By Joanne Doucette
While researching material for an upcoming book on the history of Toronto’s golf courses, I found myself with a huge amount of material even for one small golf course — that on Mugg’s Island. Every writer has to know how to cut and what to leave in and then find an editor to cut even more! Some suggest that I should just “stick to golf” and leave out some of the more controversial aspects of sports history such as anti-Semitism, racism and sexism. Some suggest that to explore these is just “identity politics”. Even the largest social media site will not allow me to publish what I’m putting here today as they consider it offends community standards. But I’m plunging ahead because I need your feedback. Read on!
Muggs Island, also known as Mugg’s Landing, is part of the group of Islands collectively known as “Toronto Island”. Landfill operations had expanded the island from 11 to 47 acres of sand and brush by 1920. Taking advantage of this, William George Whitehouse, a young English engineer who lived on Centre Island, laid out a makeshift 18-hole golf course on Mugg’s Island in 1921. It lasted only a few short summers. However, it wasn’t the first make-shift course there.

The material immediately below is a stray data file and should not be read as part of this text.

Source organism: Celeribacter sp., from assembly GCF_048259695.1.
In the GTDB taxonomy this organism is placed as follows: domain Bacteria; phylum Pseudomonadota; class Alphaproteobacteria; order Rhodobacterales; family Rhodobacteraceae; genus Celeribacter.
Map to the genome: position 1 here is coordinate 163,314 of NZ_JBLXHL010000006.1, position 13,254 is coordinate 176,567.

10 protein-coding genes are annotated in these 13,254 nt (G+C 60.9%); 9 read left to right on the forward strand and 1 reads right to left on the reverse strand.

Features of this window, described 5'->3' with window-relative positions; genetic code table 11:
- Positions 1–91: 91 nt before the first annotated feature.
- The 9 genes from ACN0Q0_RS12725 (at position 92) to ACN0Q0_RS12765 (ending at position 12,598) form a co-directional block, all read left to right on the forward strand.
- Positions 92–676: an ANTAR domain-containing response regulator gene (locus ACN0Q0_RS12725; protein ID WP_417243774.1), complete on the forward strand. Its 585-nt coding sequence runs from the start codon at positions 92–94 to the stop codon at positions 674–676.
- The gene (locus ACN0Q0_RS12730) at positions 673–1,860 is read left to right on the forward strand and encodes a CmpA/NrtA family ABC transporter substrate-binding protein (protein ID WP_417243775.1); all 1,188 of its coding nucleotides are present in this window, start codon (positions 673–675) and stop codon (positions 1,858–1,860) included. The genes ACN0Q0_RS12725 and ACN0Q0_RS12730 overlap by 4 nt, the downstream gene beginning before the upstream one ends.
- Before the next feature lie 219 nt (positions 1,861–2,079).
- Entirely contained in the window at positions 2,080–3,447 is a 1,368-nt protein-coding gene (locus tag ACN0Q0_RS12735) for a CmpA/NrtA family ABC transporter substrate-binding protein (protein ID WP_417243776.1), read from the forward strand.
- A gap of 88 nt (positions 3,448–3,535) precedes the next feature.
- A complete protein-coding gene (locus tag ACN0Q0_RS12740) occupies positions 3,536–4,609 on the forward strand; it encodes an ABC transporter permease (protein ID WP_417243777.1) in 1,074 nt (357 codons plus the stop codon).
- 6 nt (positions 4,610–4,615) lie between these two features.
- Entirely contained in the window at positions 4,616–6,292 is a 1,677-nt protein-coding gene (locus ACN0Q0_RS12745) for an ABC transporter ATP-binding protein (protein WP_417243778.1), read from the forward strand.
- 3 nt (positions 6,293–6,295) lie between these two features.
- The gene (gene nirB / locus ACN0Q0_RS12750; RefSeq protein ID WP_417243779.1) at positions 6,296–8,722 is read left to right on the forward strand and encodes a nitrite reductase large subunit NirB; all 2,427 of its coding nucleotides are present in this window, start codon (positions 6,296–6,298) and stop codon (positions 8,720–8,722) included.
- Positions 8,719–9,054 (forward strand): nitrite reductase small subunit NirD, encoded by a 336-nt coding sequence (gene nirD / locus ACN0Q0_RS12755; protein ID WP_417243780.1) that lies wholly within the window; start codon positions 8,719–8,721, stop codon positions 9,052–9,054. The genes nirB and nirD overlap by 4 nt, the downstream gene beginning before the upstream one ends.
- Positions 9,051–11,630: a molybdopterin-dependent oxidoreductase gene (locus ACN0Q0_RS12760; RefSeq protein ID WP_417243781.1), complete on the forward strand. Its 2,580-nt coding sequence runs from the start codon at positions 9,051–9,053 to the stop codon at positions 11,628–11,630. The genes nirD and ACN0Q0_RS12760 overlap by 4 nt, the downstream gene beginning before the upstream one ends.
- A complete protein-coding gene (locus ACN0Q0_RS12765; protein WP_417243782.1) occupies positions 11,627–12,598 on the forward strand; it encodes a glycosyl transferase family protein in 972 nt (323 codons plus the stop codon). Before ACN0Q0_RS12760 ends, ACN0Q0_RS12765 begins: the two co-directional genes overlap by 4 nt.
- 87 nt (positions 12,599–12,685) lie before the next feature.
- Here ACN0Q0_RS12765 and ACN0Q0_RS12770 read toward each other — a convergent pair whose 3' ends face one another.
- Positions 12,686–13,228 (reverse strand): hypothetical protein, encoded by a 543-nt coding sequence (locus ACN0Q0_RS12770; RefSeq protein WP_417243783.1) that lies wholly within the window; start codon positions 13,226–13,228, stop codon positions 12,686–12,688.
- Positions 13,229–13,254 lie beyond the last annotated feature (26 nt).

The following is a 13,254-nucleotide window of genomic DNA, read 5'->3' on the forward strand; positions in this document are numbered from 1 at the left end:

“It was a group of campers, in fact, who gave Mugg’s Island its name. In the 1880s four carefree bachelors – Chester Hughes, Jack Crean, Warring Kennedy and Jack Lye (who later became the Monarch of Mugg’s) – pitched their tent near one William Burns’ icehouse. The lads used to row, paddle or sail to work each day. One time, when rowing back from the city, they spotted a sign floating on the water, which had been tossed out after a play at the “Royal” that had closed. They towed the cast-off sign to their tent site and proudly erected it. The name of the play – and subsequently of their camp and its wild little island – was “Mugg’s Landing.”